Basin water bill goes before Senate

Basin water bill goes before Senate
Legislation introduced to make agreements reality
Herald & News

May 22, 2014

The much-anticipated Klamath Basin water bill aimed at resolving decades-old water disputes in the Basin was introduced in the U.S. Senate Wednesday.

The proposed law was introduced Wednesday by Oregon Sens. Ron Wyden and Jeff Merkley and California Sens. Dianne Feinstein and Barbara Boxer, all Democrats. The bill will be referred to the Senate Energy and Natural Resources Committee, of which Wyden is a member, according to a press release.

“It’s a day we’ve all looked forward to for a very long time. This is about the whole Basin moving forward together and not leaving any parties behind,” said Becky Hyde, an Upper Basin Water Users Association member and rancher.

If passed, the legislation will put into law the Upper Klamath Basin Comprehensive Agreement (UKBCA) signed last month and provide funding and federal mechanisms to move forward the 2010 Klamath Basin Restoration Agreement (KBRA) and Klamath Hydroelectric Settlement Agreement (KHSA).

“We’re pleased. We’ve been working toward this for a long, long time,” said Klamath Water Users Association executive director Greg Addington. “If ever there was a year that a comprehensive plan makes sense, this is the year.”

Addington collaborated on the KBRA and KHSA.

After the Klamath Basin Task Force was appointed last July by Wyden, irrigators and officials worked for months to develop a pact balancing the needs of upper Basin water stakeholders. Oregon Gov. John Kitzhaber and other dignitaries met on the banks of Spring Creek in Chiloquin with the Klamath Tribes and irrigators to sign the agreement in April.

Addressing the dams

The KBRA and the related KHSA seek to establish reliable water supplies and affordable power rates for irrigators, and promote fish habitat restoration. The agreements also support the removal of four dams on the Klamath River and aim to help the Klamath Tribes acquire the 92,000-acre Mazama Tree Farm.

“We consider the settlement to be one agreement and reintroduction is a hopeful step moving forward the broader settlement through Congress,” said PacifiCorp spokesman Bob Gravely. PacifiCorp owns the dams on the Klamath River.

Merkley introduced legislation supporting the KBRA and KHSA in 2011, but the bill never advanced beyond a Senate hearing last year, according to Gravely.

The new comprehensive Senate bill gives congressional authorization to the Department of the Interior to act and achieve the agreement’s benefits: increased stream flows into Upper Klamath Lake, more water certainty to irrigators, improved and protected riparian areas and economic development for the Klamath Tribes.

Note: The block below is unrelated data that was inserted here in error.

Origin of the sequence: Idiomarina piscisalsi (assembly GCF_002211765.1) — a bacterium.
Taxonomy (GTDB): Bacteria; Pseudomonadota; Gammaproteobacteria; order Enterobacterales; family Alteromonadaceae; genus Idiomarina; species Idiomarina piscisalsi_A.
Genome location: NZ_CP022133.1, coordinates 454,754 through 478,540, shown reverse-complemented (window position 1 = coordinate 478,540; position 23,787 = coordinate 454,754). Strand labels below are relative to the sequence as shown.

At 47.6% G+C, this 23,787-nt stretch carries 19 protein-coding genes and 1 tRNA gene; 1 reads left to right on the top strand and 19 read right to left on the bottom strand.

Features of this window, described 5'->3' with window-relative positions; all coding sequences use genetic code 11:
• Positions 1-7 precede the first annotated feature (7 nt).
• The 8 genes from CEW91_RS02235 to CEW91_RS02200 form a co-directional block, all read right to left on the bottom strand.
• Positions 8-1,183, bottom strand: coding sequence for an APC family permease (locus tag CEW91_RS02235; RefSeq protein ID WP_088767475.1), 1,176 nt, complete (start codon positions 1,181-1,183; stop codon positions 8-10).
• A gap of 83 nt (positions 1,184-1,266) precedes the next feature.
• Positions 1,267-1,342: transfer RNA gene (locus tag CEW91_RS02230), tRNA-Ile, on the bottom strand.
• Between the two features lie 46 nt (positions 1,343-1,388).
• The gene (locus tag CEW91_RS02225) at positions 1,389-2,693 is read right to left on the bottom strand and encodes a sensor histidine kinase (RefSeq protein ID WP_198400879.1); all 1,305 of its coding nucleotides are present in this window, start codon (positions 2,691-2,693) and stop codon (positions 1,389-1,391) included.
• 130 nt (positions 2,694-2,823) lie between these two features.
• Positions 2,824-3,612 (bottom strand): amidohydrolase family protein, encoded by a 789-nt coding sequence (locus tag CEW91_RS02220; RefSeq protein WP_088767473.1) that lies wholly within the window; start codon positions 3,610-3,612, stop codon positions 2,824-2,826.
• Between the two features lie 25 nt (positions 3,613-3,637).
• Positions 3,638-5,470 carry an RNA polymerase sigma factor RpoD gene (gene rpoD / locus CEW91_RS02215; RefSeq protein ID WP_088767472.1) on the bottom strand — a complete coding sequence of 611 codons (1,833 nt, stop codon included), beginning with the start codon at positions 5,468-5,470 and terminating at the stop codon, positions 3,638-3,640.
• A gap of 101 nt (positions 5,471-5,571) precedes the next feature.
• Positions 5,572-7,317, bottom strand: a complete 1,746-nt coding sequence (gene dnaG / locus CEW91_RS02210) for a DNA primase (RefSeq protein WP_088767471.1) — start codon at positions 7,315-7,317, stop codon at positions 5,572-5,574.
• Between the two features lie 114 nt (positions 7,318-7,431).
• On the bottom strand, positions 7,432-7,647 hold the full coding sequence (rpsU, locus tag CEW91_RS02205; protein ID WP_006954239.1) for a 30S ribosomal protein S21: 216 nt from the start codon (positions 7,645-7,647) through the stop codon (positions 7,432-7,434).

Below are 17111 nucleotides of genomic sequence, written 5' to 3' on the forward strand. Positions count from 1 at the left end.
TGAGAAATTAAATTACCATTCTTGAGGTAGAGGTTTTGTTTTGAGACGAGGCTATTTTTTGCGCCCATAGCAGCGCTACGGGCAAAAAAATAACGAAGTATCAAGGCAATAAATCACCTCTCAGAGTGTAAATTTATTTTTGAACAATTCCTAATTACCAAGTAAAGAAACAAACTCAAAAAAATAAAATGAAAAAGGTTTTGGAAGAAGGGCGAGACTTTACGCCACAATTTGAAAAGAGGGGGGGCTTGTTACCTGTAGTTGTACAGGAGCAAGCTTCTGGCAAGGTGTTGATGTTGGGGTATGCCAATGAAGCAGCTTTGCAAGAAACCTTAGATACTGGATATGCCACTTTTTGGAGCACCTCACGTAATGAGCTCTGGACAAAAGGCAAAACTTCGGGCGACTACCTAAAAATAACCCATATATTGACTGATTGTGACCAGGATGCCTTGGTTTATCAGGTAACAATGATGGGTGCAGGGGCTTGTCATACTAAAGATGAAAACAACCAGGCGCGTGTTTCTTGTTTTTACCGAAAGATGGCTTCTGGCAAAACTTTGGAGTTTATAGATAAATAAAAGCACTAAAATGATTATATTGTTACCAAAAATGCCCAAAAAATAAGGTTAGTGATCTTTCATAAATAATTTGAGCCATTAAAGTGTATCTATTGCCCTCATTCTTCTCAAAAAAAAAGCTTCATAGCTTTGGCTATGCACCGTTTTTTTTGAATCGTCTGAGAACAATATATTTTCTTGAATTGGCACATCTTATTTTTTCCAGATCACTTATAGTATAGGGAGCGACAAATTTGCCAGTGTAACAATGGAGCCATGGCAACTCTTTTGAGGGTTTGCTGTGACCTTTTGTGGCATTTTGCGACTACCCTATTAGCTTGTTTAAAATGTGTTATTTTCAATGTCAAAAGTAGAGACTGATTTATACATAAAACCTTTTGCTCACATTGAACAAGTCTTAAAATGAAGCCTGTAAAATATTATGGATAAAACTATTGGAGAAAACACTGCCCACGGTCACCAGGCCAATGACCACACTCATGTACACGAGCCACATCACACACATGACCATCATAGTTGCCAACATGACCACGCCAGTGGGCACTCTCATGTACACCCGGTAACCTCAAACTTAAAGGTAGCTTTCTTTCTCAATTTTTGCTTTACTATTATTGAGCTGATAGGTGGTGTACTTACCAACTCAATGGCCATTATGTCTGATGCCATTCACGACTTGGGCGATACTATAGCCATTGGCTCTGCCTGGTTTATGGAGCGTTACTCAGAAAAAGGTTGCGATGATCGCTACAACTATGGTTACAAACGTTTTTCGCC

The legislation also authorizes agreement conditions that settle water rights disputes through the KBRA and the KHSA.

“After nine months of hard work by the Tribes, ranchers and government officials to craft an agreement that benefits the upper Klamath Basin and those who rely on it, it is now time for Congress to step up,” Wyden said in the release.

“The people of the Basin have set aside their differences for the benefit of the region. Congress should follow their example, pass this legislation and put the Klamath Basin on the road to recovery,” he said.

Merkley commended Basin stakeholders who chose cooperation over conflict, and he vowed to support the comprehensive legislation.

Up for a fight

Jim McCarthy, communications director for WaterWatch of Oregon, said as a combined package, the agreements’ claims of overall water demand and cost reduction don’t bear up to basic scrutiny.

He said the 2010 agreements do not allocate enough water to prevent bird die-offs in Basin refuges or fish die-offs in the Klamath River.

“This just doesn’t provide the amount of water needed to solve the water problems in the Klamath Basin,” McCarthy said.

Craig Tucker, the Karuk Tribe Klamath coordinator, called the legislation a “package deal” and said the agreements are carefully crafted so stakeholders receive their “bargained for benefit.”

“It’s been a longtime coming. For the Tribes in the Basin, it’s been 150 years coming,” he said. “We realize we have a big fight to pass this through Congress. It’s a fight we are going to take on.”

Feinstein pointed out that the agreements authorized by the bill will improve water reliability, environmental recovery and economic growth for California stakeholders, as well.

“The people of the Basin are ready to move forward with the historic agreement between the Klamath Tribes and upper Basin water users. Now it is up to Congress to take the final steps to rebuild prosperity in the region,” Kitzhaber said. “This is the culmination of a decade-long effort to support the vitality of the river and all who depend upon it.”